Using Animated Computer-generated Text and Graphics to Depict the Risks and Benefits of Medical Treatment
ABSTRACT Conventional print materials for presenting risks and benefits of treatment are often difficult to understand. This study was undertaken to evaluate and compare subjects' understanding and perceptions of risks and benefits presented using animated computerized text and graphics.
Adult subjects were randomized to receive identical risk/benefit information regarding taking statins that was presented on an iPad (Apple Corp, Cupertino, Calif) in 1 of 4 different animated formats: text/numbers, pie chart, bar graph, and pictograph. Subjects completed a questionnaire regarding their preferences and perceptions of the message delivery together with their understanding of the information. Health literacy, numeracy, and need for cognition were measured using validated instruments.
There were no differences in subject understanding based on the different formats. However, significantly more subjects preferred graphs (82.5%) compared with text (17.5%, P<.001). Specifically, subjects preferred pictographs (32.0%) and bar graphs (31.0%) over pie charts (19.5%) and text (17.5%). Subjects whose preference for message delivery matched their randomly assigned format (preference match) had significantly greater understanding and satisfaction compared with those assigned to something other than their preference.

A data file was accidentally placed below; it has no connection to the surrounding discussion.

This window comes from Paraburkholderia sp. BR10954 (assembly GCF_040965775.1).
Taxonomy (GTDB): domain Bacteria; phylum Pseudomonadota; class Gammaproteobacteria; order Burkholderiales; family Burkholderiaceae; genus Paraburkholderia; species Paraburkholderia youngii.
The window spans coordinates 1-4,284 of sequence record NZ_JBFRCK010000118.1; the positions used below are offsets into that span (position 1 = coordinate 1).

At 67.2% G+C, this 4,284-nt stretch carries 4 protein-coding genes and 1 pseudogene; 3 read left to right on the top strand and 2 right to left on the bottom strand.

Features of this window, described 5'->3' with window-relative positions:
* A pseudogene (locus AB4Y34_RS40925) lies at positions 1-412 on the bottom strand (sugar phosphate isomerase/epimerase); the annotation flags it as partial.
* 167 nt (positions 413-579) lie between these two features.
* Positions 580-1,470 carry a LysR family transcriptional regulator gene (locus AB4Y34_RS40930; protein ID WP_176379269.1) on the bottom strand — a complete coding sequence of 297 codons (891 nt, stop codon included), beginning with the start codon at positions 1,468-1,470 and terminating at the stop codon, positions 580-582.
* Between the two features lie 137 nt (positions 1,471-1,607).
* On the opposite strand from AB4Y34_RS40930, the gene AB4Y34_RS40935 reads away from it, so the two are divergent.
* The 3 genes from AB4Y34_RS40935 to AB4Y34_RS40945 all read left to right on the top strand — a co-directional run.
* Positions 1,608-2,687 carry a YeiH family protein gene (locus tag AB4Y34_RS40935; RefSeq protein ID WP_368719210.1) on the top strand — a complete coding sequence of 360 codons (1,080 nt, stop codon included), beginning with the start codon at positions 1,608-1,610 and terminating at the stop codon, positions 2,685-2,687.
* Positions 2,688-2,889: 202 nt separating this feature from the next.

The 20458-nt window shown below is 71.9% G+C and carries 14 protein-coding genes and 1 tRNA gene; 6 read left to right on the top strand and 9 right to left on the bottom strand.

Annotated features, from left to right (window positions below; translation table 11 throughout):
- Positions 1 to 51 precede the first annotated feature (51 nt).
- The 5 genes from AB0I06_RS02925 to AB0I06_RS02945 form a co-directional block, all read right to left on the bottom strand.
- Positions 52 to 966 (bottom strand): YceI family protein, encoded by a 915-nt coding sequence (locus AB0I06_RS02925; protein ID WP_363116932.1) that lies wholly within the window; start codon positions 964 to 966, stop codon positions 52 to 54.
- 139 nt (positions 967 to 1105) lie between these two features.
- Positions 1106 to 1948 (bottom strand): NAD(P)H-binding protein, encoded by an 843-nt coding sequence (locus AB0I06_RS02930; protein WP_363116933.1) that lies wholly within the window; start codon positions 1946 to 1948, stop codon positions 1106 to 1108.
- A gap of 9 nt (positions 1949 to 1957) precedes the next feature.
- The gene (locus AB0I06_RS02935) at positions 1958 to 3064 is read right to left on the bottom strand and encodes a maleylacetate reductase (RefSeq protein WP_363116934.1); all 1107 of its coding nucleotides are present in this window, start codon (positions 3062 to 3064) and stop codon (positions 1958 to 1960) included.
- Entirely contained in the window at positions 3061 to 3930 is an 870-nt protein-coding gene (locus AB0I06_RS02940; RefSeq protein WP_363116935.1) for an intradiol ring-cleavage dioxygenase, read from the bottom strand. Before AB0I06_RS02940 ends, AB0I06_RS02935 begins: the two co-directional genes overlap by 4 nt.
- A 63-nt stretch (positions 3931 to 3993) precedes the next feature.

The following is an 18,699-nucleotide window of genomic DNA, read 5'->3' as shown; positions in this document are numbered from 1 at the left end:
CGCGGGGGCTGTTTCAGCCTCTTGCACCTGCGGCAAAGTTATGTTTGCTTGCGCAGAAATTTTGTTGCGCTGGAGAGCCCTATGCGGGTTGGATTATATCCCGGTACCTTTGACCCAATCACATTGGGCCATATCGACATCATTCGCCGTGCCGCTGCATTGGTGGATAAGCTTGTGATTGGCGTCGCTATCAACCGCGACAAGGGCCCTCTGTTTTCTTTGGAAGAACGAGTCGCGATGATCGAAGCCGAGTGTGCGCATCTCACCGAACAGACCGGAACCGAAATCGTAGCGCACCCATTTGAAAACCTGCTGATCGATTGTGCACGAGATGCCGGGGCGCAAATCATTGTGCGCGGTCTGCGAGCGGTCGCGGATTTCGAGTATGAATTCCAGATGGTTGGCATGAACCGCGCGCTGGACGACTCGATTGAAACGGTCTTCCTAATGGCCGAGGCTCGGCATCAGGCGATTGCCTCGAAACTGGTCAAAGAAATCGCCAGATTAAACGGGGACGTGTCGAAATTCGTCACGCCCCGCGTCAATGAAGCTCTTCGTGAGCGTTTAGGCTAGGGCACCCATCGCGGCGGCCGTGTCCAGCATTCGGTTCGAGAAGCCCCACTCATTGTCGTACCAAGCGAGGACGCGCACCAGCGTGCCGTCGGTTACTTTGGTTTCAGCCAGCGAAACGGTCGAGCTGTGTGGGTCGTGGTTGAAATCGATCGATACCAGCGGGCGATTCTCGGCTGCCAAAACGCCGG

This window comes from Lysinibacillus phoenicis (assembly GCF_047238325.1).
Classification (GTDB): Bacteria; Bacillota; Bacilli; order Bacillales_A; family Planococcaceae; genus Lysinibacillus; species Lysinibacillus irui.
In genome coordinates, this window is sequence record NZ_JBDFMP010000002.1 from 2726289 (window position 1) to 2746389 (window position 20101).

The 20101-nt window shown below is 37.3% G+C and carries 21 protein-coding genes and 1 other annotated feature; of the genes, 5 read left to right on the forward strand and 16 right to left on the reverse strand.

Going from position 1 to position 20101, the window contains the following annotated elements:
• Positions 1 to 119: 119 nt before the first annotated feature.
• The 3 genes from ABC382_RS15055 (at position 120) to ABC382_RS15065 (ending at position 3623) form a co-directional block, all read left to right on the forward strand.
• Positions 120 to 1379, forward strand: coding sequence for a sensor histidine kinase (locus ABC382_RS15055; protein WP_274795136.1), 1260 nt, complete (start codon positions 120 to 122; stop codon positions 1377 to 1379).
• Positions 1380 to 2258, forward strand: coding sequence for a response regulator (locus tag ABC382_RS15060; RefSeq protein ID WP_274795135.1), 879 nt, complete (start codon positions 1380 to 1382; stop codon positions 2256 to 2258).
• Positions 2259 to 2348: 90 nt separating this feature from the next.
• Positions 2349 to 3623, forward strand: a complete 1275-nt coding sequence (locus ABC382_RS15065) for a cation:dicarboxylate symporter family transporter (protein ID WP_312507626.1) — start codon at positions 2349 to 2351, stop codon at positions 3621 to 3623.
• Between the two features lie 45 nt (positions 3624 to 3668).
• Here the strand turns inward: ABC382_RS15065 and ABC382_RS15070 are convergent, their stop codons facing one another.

Results showed that computer-animated depictions of risks and benefits offer an effective means to describe medical risk/benefit statistics. That understanding and satisfaction were significantly better when the format matched the individual's preference for message delivery is important and reinforces the value of "tailoring" information to the individual's needs and preferences.
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ABSTRACT: Infographics, which integrate visuals and text, can increase audience engagement with message content. Relying on two experiments, this study demonstrates the role of visuals for decisions to critically evaluate pro-environmental messages. Using the Elaboration Likelihood Model as a theoretical foundation, we demonstrate that individuals engage in greater levels of issue-relevant thinking when shown infographics compared to messages that rely just on text or just on illustration, with learning preferences and visual literacy as moderators. The findings demonstrate that visual content is an important factor for persuasive message processing, and infographic messages hold opportunities for the communication of environmental issues.Science Communication 10/2014; 37(1). DOI:10.1177/1075547014555997 · 2.08 Impact Factor